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The groundbreaking potential and record costs of recently launched cell and gene therapies have captured the attention of the entire healthcare ecosystem and the press alike.

Cell and gene therapies have revolutionized the lives for many patients suffering debilitating or life-threatening conditions, often offering the first potentially curative treatment option. Striking examples include Luxturna, which can restore sight in patients suffering from blindness caused by a rare genetic mutation-associated retinal dystrophy, and treatments for spinal muscular dystrophy (SMA).

However, these therapies come with high price tags, with seemingly every launch reaching a new record price for a therapeutic. In September 2022, Bluebird Bio’s cell therapy Skysona indicated for ALD was priced at $3 million per treatment in the US, placing it as the most expensive therapy in the world. This is nearly $1 million more expensive than Novartis’ gene therapy Zolgensma indicated for SMA, which previously was the most expensive therapy, at $2.1 million per treatment. It is worth noting, that for now all these therapies have targeted rare and ultra-rare conditions.

The recent advancements in cell and gene therapy development have been exponential, nonetheless, there is still a lot more to come. With more than 280 commercial assets currently in Phase II or III trials, many new approvals are expected by 2032. All stakeholders invested in the use of these therapies need to collectively address critical considerations to pave the way forward as the cell and gene market develops from a pioneering landscape into a fully mature market. As more medicines are launched, the number of patients eligible for treatment grow, into millions and current structures are not able to finance and deliver cell and gene therapies at this scale. It will be imperative for all health stakeholders to collaborate and build the right ecosystem to enable access and delivery of these treatments to the patients who will benefit from them.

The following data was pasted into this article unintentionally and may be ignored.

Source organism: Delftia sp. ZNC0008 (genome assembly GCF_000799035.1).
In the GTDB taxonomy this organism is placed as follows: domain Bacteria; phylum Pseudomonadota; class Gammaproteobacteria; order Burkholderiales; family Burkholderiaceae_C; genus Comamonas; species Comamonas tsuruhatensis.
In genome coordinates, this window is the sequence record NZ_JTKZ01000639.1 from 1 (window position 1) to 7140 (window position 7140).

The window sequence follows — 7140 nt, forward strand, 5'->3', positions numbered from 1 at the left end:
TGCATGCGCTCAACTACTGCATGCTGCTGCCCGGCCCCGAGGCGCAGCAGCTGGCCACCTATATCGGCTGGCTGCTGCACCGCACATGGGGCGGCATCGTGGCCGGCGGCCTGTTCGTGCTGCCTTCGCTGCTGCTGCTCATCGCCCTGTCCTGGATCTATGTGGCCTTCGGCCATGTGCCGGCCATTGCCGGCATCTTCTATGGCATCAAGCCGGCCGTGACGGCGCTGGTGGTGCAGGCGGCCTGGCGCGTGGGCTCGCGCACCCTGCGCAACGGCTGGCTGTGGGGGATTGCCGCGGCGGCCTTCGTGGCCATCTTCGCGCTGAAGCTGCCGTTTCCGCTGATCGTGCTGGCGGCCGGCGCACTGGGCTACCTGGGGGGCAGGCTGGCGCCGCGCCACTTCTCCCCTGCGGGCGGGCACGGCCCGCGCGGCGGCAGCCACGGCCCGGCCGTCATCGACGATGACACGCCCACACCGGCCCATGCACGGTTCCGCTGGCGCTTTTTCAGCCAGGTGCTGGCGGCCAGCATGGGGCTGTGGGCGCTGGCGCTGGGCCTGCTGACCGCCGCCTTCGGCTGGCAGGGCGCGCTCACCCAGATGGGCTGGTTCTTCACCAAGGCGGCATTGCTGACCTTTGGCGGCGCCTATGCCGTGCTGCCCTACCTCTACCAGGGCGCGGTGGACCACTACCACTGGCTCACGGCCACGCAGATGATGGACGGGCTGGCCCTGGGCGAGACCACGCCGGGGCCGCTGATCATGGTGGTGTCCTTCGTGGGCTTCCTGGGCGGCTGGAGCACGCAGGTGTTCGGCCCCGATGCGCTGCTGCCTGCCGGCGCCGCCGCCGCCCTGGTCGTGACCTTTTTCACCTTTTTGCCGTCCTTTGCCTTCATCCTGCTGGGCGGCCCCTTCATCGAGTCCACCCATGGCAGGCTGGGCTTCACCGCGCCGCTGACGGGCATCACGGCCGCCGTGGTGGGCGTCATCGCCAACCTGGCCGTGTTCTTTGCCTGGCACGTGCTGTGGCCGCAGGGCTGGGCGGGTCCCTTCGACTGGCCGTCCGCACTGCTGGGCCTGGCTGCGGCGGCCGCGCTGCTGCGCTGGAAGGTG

Cell and gene therapy is the introduction, removal, or change in the content of a person’s genetic code with the goal to treat or cure a disease. This is achieved by either directly injecting genetic material in their bodies or using modified cells and (re)inserting those as the therapy.

Breakthrough headlines on cell and gene therapies have been abundant in recent years. For example, most recently, the European Medicines Agency approval of Ebvallo from Atara Biotherapeutics for EBV PTLD marked the milestone for the first allogenic cell-based gene therapy receiving regulatory approval.

Since the first gene therapy launched in Europe in 2012, there have now been 15 launches of cell and gene therapies in the US and EU. The rate of launches has been rapidly increasing with over 50% of launches having occurred in the last two years alone.

The steady stream of new cell and gene therapy approvals have driven market growth at a 153% CAGR between 2017–2021. The US was critical for the CGTx market growth, particularly in the first years of therapy launches. The US market has paved the way, and now the European market is catching up. European growth is primarily driven by Zolgensma’s success in obtaining early reimbursement agreements on an outcomes-based basis. The increased number of European launches, such as Roctavian and Upstaza will contribute towards future growth in Europe.


The road towards marketing cell and gene therapies has been over 50 years in the making by the combination of scientific, clinical, and regulatory breakthroughs. The first scientific advancements towards cell and gene therapies were made between the 1960s and 1970s and the first in human clinical trials commenced in 1990. Eventually, Glybera was approved in 2012 marking the first gene therapy approval in Europe or the US.